Last year's CD, "Tha Bluez", by Billy Jones was one of the best of that year which makes the disappointing "My Hometown" (**1/2) so puzzling. His gift for groove and melody was superb on the former platter but is sorely missing this time out. Opening with the melodically indolent but lyrically-inspired Contemporary R&B of "Here With You" Jones seems intent on adding even more genres to his repertoire that already includes Blues, Funk, true R & B, Pop & Southern Soul. It's a first person rumination about "growing up in the ghetto" that packs a poignant wallop. It's a good start. The musically similar, yet slighter, "Right Now" crops up a track or two later. Before such we get the generic rockabilly-like "Pull My 44" whose trigger never seems to get tripped. The tone changes on tack 4 with the heavy-hitting "Crystal" featuring an arena rock guitar riff and lyrics pleading with crystal methamphetamine to "let me be". Crystal meth is mentioned again on the socially-aware "My Hometown", a funkysmooth piece spiced with Spanish guitar licks. Jones laments over folks "doing the O.G. thing" and that "Every house in this ghetto town is burned down from cooking crystal methamphetamine". Unfortunately these two bright spots are collected with tedious half-written clunkers like "You Upset My Soul", "Never Let You Go" & "Blues Come Callin'". The latter is a prime example of why this record fails- it's basically an idea, a riff, a groove, that's missing a bona fide song with a memorable refrain, verse or outstanding solo or two. A rush job? The message is deep and heartfelt but the music doesn't deliver...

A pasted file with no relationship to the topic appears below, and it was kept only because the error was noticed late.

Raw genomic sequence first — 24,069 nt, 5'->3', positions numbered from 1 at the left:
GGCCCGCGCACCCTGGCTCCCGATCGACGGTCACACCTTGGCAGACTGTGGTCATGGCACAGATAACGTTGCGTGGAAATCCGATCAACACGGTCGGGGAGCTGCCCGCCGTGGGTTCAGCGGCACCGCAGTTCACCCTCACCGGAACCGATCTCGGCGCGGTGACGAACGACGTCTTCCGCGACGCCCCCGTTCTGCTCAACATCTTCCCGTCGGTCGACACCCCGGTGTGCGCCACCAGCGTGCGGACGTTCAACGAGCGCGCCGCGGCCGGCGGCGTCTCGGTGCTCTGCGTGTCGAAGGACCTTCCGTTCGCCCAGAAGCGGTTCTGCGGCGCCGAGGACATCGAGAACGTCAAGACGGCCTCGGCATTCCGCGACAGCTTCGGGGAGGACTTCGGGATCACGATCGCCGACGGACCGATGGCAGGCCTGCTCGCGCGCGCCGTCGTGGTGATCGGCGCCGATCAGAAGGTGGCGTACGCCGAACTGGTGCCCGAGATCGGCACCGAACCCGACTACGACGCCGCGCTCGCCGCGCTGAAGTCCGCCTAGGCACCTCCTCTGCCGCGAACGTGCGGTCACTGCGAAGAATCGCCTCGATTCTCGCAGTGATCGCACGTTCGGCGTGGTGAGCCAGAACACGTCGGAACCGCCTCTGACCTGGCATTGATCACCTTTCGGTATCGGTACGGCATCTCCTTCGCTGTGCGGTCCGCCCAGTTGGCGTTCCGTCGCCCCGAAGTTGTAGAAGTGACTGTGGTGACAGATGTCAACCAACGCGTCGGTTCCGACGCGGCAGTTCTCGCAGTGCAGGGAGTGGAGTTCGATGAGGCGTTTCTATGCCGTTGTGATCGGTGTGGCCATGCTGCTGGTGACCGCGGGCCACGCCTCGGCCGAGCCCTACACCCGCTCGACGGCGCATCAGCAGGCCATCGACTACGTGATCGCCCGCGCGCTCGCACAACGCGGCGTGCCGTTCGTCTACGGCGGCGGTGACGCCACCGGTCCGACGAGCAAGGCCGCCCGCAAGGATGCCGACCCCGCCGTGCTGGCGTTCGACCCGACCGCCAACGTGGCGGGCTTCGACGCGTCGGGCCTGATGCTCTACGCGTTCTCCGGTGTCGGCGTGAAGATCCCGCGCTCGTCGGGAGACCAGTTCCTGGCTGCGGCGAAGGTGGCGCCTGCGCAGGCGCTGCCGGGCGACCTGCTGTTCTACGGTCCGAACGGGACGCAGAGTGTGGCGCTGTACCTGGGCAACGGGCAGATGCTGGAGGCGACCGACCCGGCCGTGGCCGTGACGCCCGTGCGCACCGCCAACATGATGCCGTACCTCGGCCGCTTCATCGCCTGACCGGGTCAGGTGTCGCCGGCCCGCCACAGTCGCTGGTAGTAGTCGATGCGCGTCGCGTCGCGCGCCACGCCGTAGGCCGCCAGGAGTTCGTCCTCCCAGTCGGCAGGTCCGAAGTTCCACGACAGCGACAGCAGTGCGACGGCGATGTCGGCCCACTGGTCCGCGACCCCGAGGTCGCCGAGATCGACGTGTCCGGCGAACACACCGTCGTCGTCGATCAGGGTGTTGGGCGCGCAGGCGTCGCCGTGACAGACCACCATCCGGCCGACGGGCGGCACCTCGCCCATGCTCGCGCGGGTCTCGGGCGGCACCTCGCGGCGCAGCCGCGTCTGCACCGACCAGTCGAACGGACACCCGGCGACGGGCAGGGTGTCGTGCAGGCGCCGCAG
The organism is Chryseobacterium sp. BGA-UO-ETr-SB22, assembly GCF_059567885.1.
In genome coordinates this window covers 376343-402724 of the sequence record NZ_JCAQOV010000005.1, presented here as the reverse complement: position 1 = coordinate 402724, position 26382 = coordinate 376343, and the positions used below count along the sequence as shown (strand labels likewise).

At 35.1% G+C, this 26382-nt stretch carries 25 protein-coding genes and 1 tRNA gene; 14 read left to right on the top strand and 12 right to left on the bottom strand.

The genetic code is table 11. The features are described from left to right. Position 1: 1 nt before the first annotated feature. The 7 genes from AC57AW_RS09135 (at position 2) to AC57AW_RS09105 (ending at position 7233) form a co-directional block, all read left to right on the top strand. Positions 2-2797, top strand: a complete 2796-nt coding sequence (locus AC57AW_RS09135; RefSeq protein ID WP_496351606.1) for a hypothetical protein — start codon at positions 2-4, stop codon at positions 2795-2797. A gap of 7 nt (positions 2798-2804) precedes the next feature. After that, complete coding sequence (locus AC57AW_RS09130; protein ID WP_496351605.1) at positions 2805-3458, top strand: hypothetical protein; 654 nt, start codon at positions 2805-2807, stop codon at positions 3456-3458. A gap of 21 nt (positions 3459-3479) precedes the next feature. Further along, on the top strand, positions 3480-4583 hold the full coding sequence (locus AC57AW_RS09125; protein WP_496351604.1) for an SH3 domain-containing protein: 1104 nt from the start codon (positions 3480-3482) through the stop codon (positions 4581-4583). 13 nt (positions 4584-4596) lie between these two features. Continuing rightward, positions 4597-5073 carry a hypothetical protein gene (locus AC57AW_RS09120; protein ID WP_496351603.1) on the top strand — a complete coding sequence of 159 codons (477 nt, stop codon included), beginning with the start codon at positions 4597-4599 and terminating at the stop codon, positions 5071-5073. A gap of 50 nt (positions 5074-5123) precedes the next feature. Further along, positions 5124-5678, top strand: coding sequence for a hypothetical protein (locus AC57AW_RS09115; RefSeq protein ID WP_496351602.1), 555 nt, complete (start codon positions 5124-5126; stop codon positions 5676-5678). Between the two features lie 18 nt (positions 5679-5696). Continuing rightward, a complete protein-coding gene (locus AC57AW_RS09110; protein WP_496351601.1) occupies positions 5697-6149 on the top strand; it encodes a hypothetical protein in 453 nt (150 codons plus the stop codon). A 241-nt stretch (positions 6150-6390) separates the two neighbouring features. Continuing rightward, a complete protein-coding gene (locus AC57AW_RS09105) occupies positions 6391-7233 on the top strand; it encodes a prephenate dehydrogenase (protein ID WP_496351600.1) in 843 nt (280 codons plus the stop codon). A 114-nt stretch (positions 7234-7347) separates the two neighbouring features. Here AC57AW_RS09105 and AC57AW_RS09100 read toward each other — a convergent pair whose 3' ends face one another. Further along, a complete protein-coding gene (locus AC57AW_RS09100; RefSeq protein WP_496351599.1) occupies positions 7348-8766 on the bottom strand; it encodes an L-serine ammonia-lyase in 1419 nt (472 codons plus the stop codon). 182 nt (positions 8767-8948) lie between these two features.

Delmark Records knows how to do live albums right. As they've done on other artists recently- on Jimmy Burns they're releasing both a CD and a DVD of "Live At B.L.U.E.S."(***1/2). It's the first music to come from Burns since his masterful 2003 release "Back To The Delta". Recorded August 13, 2006 at B.L.U.E.S.' annual summer backyard BBG and Blues show Burns and band cook through 10 songs extracted from his three Delmark LPs plus a choice cover or three. Possessing a beefy, soulful voice similar to luminary Robert Cray , Burns is as commanding on stage as he is behind the glass. His Blues melds Chicago and Delta styles or sweaty Funk n' sweet Soul R & B.

 From his National Association Of Independent Record Distributors Blues CD of 1998 "Leaving Here Walking" he delivers the title cut, "Miss Annie Lou" & "Better Know What You're Doing". All keepers. From his even better "Night Time Again" LP he lays down "No Consideration" then a couple for "Delta". Not quite a "best of" but a proper stopgap piece until his next full length. Jesse Fortune guests on the mic for "Three O' Clock Blues". By the way, the DVD has two bonus cuts, an audio interview/commentary special feature!


Watermelon Slim & The Workers "The Wheel Man" (Northern Blues)
Gina Sicilia "Allow Me To Confess" (Swingtown) 
Thorbjorn Risager "From The Heart" (Gateway Music) 
Tad Robinson "New Point Of View" (Severn) 
Corey Stevens "Albertville" (Ruf)